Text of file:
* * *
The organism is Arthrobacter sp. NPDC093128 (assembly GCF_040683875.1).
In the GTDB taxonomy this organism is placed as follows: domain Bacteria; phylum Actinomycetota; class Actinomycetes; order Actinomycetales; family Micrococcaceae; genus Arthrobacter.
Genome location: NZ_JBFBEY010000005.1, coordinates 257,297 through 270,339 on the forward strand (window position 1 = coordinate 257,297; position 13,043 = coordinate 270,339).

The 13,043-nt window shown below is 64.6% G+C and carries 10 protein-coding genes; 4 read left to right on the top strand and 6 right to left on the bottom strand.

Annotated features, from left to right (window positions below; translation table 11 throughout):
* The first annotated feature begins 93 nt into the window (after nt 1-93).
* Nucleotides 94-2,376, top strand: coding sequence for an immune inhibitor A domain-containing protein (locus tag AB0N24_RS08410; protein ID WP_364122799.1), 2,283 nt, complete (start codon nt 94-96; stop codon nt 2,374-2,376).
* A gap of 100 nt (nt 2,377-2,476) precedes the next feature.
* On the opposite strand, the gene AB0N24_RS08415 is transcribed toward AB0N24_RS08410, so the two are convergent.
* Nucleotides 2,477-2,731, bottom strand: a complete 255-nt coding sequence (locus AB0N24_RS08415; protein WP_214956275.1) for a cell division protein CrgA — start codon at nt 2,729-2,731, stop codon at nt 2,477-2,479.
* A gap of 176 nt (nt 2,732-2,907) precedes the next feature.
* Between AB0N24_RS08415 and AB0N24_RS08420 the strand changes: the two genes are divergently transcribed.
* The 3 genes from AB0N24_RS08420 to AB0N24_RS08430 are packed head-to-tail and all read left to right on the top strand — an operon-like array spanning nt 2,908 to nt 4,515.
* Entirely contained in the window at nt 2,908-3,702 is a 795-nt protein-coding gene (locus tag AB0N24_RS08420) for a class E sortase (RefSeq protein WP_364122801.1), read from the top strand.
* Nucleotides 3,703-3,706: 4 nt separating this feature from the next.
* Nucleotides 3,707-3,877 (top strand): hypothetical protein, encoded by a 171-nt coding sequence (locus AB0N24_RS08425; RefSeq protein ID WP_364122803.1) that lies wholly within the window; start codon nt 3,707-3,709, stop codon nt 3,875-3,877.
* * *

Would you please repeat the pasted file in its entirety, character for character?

The organism is Arthrobacter sp. NPDC093128 (assembly GCF_040683875.1).
In the GTDB taxonomy this organism is placed as follows: domain Bacteria; phylum Actinomycetota; class Actinomycetes; order Actinomycetales; family Micrococcaceae; genus Arthrobacter.
Genome location: NZ_JBFBEY010000005.1, coordinates 257,297 through 270,339 on the forward strand (window position 1 = coordinate 257,297; position 13,043 = coordinate 270,339).

The 13,043-nt window shown below is 64.6% G+C and carries 10 protein-coding genes; 4 read left to right on the top strand and 6 right to left on the bottom strand.

Annotated features, from left to right (window positions below; translation table 11 throughout):
* The first annotated feature begins 93 nt into the window (after nt 1-93).
* Nucleotides 94-2,376, top strand: coding sequence for an immune inhibitor A domain-containing protein (locus tag AB0N24_RS08410; protein ID WP_364122799.1), 2,283 nt, complete (start codon nt 94-96; stop codon nt 2,374-2,376).
* A gap of 100 nt (nt 2,377-2,476) precedes the next feature.
* On the opposite strand, the gene AB0N24_RS08415 is transcribed toward AB0N24_RS08410, so the two are convergent.
* Nucleotides 2,477-2,731, bottom strand: a complete 255-nt coding sequence (locus AB0N24_RS08415; protein WP_214956275.1) for a cell division protein CrgA — start codon at nt 2,729-2,731, stop codon at nt 2,477-2,479.
* A gap of 176 nt (nt 2,732-2,907) precedes the next feature.
* Between AB0N24_RS08415 and AB0N24_RS08420 the strand changes: the two genes are divergently transcribed.
* The 3 genes from AB0N24_RS08420 to AB0N24_RS08430 are packed head-to-tail and all read left to right on the top strand — an operon-like array spanning nt 2,908 to nt 4,515.
* Entirely contained in the window at nt 2,908-3,702 is a 795-nt protein-coding gene (locus tag AB0N24_RS08420) for a class E sortase (RefSeq protein WP_364122801.1), read from the top strand.
* Nucleotides 3,703-3,706: 4 nt separating this feature from the next.
* Nucleotides 3,707-3,877 (top strand): hypothetical protein, encoded by a 171-nt coding sequence (locus AB0N24_RS08425; RefSeq protein ID WP_364122803.1) that lies wholly within the window; start codon nt 3,707-3,709, stop codon nt 3,875-3,877.